Posts Tagged ‘review’

Wot I Think: The Wolf Among Us Episode 3

By Alec Meer on April 10th, 2014.

The third chapter of Telltale’s adventure game adaptation of the ‘what if fairy tales were real and lived in New York?’ comic Fables was released on Tuesday. I played it on Wednesday. I then published an article about it on Thursday. I might play it again on Friday. Here’s why.

Ah, that’s much better. After such a strong start – for me, the most compelling Telltale opener yet – The Wolf Among Us hit lengthy and mysterious delays, followed by a disappointingly perfunctory episode 2. It left me wondering if the series was playing for time, but now it has had that time. Fortunately, it seems to have paid off. Longer, with many more decisions, a stronger sense of consequence and a wise focus on character development above melodrama, this series can once again be said to be a wolf rather than a poodle.
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What’s Up With Warframe?

By Jim Rossignol on April 9th, 2014.

By which I mean: I’ve played Warframe over the past couple of weeks and will now write about it, for your possible edification.

Warframe is a sci-fi over-the-shoulder shooter where space ninjas have upgradeable sharkfin heads. Sadly that doesn’t quite clinch the deal, because the free-to-play beast of Digital Extremes has been in beta for a year now, and still hasn’t quite driven home the wakizashi of success. But has that journey delivered it from the hollow purgatory of its early release? Or will it determine to be a footnote in the history of free-to-play experimentation?

I donned my impossible fish helmet to find out.

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Wot I Think: Rehearsals and Returns

By Alec Meer on April 9th, 2014.

Rehearsals and Return is the new game from (primarily) Peter Brinson, creator of the remarkable art/history/politics vignette The Cat & The Coup. This shares a certain cut-up appearance and a maudlin tone (well, depending on how you approach it), but it’s a rudimentary platform game set to surrealistic, sometimes chaotic backgrounds, wherein you collect dialogue options then make decisions about how to treat assorted famous and infamous figures. And a few less famous ones too.

At present it costs just $1, and will eventually rise to $4. This is a discussion of the experience I had with it, not of its value proposition.
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Wot I Think: Betrayer

By Alec Meer on April 1st, 2014.

Betrayer is a pre-industrial, mostly monochrome first-person action game from Blackpowder Games, among whom number several ex-Monolith developers. It’s out now.

The bloody red cross of an English flag flickers against the bleached horizon like arterial spray on snow. Brittle, near-dead pines rise from the grey-white ground, silent, skeletal giants forever threatening some terrible fate to those who dare approach. A bell tolls, endlessly, through the dark and fog of The Night, an funereal peal that sounds forever and brings madness, not comfort. A flash of scarlet amid the monochrome grass signals danger. A flash of scarlet amidst the colourless, low buildings of a long-abandoned colonial fort signals… well, not safety, but at least a link to something human. The colour red. The sound of that damned bell. A switch from white to black, and back again. So much from so little.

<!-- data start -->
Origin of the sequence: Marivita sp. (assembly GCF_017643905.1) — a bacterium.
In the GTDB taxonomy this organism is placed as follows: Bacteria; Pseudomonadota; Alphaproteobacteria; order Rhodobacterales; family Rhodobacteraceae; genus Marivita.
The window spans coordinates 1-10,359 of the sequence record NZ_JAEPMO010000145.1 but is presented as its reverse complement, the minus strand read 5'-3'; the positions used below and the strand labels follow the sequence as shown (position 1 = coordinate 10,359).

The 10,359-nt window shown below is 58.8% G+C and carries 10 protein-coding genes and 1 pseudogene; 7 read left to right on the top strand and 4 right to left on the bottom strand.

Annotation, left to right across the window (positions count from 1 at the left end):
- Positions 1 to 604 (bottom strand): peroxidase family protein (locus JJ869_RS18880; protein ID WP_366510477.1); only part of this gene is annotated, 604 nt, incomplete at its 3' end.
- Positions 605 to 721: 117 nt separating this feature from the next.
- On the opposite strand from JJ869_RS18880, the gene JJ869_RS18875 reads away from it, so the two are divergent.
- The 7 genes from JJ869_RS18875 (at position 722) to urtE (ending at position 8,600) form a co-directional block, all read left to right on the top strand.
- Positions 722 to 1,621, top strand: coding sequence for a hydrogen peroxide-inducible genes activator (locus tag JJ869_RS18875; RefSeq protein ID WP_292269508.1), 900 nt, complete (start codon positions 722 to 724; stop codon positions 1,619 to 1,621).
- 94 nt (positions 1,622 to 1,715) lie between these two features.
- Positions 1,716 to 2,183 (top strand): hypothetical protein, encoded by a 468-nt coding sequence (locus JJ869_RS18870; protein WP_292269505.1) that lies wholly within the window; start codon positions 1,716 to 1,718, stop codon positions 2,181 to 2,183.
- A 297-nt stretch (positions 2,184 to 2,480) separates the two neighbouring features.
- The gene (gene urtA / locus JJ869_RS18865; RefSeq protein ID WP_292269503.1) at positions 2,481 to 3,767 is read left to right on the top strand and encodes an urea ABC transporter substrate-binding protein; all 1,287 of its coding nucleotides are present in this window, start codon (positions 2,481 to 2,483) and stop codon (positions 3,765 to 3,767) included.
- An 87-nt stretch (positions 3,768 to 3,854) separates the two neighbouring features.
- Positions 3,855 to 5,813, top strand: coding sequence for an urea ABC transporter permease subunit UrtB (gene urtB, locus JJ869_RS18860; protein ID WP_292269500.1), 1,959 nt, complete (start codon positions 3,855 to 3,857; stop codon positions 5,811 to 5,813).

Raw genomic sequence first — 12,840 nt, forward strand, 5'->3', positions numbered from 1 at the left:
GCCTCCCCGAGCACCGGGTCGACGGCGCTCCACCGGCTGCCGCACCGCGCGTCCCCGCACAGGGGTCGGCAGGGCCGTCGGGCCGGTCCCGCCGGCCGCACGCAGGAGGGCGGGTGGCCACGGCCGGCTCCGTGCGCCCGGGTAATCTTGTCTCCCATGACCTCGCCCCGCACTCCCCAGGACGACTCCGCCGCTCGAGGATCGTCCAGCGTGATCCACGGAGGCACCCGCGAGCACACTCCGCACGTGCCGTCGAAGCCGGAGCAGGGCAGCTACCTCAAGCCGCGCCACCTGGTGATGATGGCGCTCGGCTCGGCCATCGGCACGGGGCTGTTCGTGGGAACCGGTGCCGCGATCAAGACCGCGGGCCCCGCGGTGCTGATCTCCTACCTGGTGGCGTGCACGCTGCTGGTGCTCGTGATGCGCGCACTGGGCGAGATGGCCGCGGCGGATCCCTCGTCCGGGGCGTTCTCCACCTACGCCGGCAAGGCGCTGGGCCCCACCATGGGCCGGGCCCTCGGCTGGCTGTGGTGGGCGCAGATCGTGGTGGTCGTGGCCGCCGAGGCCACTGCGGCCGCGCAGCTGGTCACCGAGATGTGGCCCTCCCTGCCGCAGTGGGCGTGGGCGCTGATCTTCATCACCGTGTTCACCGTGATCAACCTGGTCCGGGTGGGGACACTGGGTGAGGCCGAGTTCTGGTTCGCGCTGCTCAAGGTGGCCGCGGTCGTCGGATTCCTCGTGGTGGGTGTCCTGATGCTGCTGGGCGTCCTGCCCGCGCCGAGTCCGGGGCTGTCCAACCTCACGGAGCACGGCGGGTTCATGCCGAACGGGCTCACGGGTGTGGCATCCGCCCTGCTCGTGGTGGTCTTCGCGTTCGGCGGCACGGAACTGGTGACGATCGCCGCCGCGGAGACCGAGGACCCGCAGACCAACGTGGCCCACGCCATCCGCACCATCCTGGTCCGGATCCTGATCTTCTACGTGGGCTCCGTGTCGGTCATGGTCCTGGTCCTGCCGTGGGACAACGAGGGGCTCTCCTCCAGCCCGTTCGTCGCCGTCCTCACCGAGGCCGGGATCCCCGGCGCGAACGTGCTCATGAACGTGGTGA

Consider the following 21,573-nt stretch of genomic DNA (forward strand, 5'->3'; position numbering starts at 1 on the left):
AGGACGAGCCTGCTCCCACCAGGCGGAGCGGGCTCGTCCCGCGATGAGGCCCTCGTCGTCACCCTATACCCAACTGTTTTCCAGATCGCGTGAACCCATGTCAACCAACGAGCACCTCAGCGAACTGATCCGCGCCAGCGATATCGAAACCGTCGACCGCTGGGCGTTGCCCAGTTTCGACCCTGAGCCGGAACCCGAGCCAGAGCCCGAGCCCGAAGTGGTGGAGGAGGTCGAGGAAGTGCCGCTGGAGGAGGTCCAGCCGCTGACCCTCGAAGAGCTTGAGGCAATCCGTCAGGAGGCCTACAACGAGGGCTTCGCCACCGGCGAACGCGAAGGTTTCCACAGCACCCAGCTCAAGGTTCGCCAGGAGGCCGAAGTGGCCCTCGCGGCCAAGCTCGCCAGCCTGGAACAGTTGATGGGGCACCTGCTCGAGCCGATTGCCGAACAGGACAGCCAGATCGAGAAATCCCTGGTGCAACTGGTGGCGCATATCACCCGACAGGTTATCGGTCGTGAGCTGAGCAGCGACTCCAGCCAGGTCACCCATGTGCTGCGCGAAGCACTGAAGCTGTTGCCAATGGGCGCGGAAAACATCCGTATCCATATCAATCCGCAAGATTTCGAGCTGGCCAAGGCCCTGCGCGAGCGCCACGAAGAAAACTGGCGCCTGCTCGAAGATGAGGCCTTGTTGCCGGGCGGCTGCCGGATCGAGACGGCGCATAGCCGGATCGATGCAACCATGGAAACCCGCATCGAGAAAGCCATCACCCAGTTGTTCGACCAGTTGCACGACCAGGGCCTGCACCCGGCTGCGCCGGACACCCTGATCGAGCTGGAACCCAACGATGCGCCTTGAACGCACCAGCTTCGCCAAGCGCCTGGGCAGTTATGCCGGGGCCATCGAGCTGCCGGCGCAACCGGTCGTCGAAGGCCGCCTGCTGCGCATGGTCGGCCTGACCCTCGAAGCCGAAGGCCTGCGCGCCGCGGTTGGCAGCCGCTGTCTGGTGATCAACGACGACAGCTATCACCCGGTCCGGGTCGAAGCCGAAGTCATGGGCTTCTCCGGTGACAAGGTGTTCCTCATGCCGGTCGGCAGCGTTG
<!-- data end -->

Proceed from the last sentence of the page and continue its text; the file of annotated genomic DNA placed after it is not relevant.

To think all these years, we’ve been crying out for more colour in first-person games (those tireless ambassadors of grey and brown), only for the most visually striking one in some time to neatly remove almost all colour.
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Wot I Think: Arma 3′s Campaign

By Craig Pearson on March 28th, 2014.

It's not too baaaaaad

I’ve played Arma 3 for about 70 hours. At least 20 of those hours involved me loading up the editor, planting a helicopter and pilot on the map, and just flying all over the island. Altis is a breathtaking creation. I can’t get over the fact that it exists. Bohemia’s main duty since October has been to create a single-player campaign that uses their remarkable creation and engine, and the final part of The East Wind series of episodes was released a short while ago. I’ve played it and completed, and here’s Wot I Think.

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Wot I Think – Diablo 3: Reaper Of Souls

By Rich Stanton on March 28th, 2014.

The most interesting thing about Reaper of Souls, the first expansion for Diablo 3, is that it’s an admission of guilt. Blizzard are one of the best developers in the world not only because it makes great games, but because it prods and tweaks and adds to them after release until they positively hum with glory. But Reaper of Souls isn’t a nip here and a tuck there. This expansion is Blizzard dealing with the reality that, in many people’s eyes, Diablo 3 just wasn’t very good. But can it be fixed?

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Wot I Think: Age Of Wonders III

By Adam Smith on March 26th, 2014.